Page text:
Will Barry Diller, the longtime senior executive of Expedia Group, be able to continue to control the company following a proposed “merger” that unwinds Diller’s longtime partnership with John Malone and his Liberty Media?
A shareholder lawsuit naming Expedia, Diller, and the rest of the board of directors, brought by Teamsters Union Local No. 142 Pension Fund, effectively seeks to block Diller’s potential voting control of Expedia Group after a merger with Liberty Expedia, and seeks monetary damages. The lawsuit, which is seeking class action status, alleges that Diller and Expedia Group board members’ breached their fiduciary responsibilities resulting from the terms of the deal. [See the lawsuit embedded below.]
Before we get into the lawsuit, let’s explain the context. Expedia Group is currently a controlled company with Diller being able to dictate virtually all of the company’s major decisions because of the voting power through an “irrevocable proxy” that Liberty Chairman John Malone and his wife granted to Diller over their shares in Liberty Expedia Holdings.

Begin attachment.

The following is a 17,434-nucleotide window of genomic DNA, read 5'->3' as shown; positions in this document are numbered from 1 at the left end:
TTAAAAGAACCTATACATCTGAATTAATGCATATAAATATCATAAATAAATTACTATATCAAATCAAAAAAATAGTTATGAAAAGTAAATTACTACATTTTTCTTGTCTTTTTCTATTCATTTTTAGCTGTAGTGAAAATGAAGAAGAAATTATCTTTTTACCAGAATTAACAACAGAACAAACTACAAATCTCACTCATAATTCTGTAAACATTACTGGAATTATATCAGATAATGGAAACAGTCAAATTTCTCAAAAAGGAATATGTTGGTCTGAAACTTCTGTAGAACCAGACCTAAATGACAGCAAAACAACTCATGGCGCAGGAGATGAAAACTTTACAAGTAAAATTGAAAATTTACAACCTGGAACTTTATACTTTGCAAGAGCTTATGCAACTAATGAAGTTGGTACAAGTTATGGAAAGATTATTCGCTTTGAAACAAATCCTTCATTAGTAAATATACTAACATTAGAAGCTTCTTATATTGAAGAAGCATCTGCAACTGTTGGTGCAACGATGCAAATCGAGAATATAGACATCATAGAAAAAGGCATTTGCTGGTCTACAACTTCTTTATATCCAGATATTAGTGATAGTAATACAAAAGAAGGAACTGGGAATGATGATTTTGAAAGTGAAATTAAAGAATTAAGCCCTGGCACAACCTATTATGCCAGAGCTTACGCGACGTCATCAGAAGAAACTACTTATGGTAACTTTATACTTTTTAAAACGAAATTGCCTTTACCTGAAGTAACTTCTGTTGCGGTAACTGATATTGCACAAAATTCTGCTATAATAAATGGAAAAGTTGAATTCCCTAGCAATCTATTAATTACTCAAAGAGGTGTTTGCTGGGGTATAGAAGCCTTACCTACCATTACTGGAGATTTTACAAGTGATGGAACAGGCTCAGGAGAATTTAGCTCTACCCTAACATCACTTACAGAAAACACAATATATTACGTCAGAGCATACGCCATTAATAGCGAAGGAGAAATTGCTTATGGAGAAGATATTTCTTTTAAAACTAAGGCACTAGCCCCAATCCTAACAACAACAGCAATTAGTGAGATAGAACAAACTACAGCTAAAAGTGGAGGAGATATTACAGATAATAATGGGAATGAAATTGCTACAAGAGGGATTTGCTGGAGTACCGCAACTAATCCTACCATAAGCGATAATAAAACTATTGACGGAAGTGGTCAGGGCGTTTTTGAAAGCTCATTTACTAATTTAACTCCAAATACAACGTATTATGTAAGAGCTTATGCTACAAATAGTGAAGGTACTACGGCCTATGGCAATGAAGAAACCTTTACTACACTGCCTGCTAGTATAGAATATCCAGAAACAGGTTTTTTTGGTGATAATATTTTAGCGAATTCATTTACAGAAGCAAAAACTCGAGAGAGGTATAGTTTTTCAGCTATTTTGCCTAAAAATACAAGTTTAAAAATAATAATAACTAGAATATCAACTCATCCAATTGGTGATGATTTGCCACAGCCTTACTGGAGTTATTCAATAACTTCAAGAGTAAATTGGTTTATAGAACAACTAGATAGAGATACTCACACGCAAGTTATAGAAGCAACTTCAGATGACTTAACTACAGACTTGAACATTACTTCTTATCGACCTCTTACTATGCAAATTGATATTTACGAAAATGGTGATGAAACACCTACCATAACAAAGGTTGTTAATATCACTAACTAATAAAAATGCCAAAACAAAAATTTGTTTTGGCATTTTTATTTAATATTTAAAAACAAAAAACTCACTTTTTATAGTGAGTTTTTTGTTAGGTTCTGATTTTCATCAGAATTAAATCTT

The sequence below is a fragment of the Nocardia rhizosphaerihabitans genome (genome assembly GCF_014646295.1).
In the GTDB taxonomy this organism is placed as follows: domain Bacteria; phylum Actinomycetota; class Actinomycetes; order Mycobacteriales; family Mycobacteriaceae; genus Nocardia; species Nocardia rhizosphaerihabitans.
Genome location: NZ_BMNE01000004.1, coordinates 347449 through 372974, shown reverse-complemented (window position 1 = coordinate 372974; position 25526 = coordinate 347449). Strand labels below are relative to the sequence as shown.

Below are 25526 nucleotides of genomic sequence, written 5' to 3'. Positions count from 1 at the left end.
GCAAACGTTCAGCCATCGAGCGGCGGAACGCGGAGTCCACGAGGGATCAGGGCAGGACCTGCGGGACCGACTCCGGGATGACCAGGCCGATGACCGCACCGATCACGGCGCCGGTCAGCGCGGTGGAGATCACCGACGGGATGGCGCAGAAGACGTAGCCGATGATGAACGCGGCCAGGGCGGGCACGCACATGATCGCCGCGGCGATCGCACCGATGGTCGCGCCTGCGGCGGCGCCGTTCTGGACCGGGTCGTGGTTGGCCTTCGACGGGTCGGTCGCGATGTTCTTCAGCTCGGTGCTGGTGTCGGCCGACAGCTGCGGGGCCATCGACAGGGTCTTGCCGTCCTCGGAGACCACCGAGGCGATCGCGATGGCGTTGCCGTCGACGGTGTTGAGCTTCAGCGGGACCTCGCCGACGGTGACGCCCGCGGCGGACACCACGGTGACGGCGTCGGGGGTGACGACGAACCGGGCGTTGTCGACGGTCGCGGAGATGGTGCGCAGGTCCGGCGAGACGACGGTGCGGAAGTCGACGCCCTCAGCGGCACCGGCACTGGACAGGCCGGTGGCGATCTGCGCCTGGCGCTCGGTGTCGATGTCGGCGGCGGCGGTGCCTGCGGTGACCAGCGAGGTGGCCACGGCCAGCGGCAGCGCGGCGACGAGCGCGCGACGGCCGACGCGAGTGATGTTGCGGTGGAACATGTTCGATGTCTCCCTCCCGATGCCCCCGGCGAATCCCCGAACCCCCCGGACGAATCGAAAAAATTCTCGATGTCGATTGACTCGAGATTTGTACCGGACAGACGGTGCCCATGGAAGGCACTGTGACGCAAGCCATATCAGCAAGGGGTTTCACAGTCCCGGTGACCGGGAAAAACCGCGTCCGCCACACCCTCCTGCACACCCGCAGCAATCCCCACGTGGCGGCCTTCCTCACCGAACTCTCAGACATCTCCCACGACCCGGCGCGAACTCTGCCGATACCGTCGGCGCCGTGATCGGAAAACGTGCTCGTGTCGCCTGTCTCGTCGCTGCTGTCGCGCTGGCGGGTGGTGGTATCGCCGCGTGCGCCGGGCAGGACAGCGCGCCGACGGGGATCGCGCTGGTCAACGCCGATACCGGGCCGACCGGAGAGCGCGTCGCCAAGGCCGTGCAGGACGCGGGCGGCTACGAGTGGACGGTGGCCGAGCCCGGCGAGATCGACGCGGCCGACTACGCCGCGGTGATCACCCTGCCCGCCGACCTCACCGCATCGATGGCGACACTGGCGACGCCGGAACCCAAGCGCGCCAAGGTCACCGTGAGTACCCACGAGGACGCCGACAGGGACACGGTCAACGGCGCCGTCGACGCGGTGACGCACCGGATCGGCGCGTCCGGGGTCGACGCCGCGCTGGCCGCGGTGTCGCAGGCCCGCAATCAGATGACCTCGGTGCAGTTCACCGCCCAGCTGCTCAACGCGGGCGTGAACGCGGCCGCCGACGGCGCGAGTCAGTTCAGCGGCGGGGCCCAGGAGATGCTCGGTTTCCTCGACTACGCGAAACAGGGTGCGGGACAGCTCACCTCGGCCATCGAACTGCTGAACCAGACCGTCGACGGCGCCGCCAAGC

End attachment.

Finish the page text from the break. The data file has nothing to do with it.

Expedia Group CEO Mark Okerstrom said in a statement a few months ago that the deal would simplify the company’s governance structure and reduce its share count.
The lawsuit said Liberty Expedia Group wants to execute the merger because changes to the company’s governance structure would mandate increased regulatory disclosures and other restrictions flowing out of the Investment Company Act of 1940, “and for other business reasons.”
There has been somewhat of a misconception about whether Expedia Group would transition from a controlled company to an independent corporation when the pending transaction between Expedia Group and Liberty Expedia Holdings goes through.
Yes, post-transaction, Diller would control only 29 percent of Expedia Group’s voting power because he and his family foundation would be entitled to convert 5.6 million common shares into Class B shares that come with 10 votes per share.
However, the merger agreements also give Diller the right for nine months after the merger to purchase or exchange common stock for an additional 7.2 million Class B shares, giving him control of Expedia Group with 48 percent or 49 percent voting power. Coupled with Diller’s alleged cozy and conflicted relationships with board members, according to the lawsuit, this would give him veto power over all major company decisions.
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